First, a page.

There are things you should know before you try any so-called remedy.
Some alternative treatments are safe, inexpensive, and easy to get -- but there might not be proof that they work. And none of these options are meant to replace proven ADHD treatments.
Some “natural” or alternative treatments might be unsafe, too. Certain ones can mix dangerously with prescription medicines. And don’t assume that vitamins or supplements are safe just because they’re billed as being “natural.” Most don’t have to be approved by the U.S. Food and Drug Administration (FDA).
Talk to your doctor about any alternative treatment before taking it. Here’s what we know about certain supplements.
Zinc for ADHD Symptoms
Some studies suggest that children with ADHD may have lower levels of zinc in their body. And some scientists say kids with the disorder who took zinc supplements along with traditional ADHD treatment had an improvement in their symptoms.
Several studies have shown a drop in hyperactivity and impulsivity with zinc supplements. The same research, though, reports no change in inattentiveness, which is another key symptom of ADHD. A 2005 study in the Journal of Child and Adolescent Psychopharmacology, though, did show a link between zinc levels and teacher- and parent-rated inattention in children.
Foods high in zinc include oysters and other seafood, red meat, poultry, dairy products, beans, nuts, whole grains, and fortified cereals.
There is some evidence that fish oil can help improve ADHD symptoms. It contains omega-3 fatty acids. Some findings suggest that fish oil supplements may improve the mental skills of children with the disorder who are 8 to 12 years old. For instance, it may help improve a child's ability to organize activities.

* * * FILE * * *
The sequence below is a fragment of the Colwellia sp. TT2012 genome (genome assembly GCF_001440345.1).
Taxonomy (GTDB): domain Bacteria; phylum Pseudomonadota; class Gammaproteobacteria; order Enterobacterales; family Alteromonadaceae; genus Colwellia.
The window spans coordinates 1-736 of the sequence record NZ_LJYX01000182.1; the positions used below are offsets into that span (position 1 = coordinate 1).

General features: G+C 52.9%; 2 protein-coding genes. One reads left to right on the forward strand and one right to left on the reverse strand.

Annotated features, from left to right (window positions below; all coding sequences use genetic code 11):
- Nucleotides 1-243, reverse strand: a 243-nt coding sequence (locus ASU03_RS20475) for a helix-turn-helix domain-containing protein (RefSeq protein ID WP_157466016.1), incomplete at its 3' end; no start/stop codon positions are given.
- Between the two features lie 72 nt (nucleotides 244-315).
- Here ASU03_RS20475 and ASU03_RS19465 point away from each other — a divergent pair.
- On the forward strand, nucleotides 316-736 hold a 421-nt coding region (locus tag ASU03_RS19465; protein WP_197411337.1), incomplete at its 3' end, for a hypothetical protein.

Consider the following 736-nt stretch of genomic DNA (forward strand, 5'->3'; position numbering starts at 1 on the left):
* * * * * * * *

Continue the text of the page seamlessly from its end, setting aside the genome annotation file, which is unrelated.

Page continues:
A specific supplement of fish oil and evening primrose oil was used in one study. The results showed improvements with hyperactivity, inattentiveness, ability to think clearly, and overall behavior in children with ADHD who were 7 to 12 years old.
Fish high in omega-3s include salmon, albacore tuna, herring, mackerel, trout, and sardines.
St. John's Wort: No Help for ADHD
But studies don’t recommend using it to treat ADHD. Recent research finds that St. John's wort has no effect on the symptoms of the disorder.
Other Natural Supplements for ADHD
There’s some evidence that certain natural supplements might help. A combo of American ginseng and Ginkgo leaf improved ADHD symptoms in children ages 3 to 17 in one study. More research is needed to confirm the finding, though.
The natural hormone melatonin might also help children with the disorder who take certain ADHD medications. Researchers say it improved sleep problems in these children. But melatonin doesn’t seem to improve ADHD symptoms.
Natural supplements like GABA and inositol aren’t proven to help against symptoms either. Also, experts don’t know if they’re safe.
Some people think ADHD symptoms happen or get worse because of a lack of something in their diets. But the jury is still out on whether any dietary supplements can affect ADHD symptoms.
Some studies, though, suggest that children with ADHD might not have enough iron. One theory is that supplementing with iron may improve symptoms of the disorder, but that hasn’t been proven.
Check with your doctor before you give your child any supplement. Taking too much iron, for instance, can be toxic -- even deadly.
Also check with the doctor before you use any natural supplement. That includes mega-doses of vitamins or minerals. There's a chance they could do more harm than good, and they may cause problems with prescribed medications.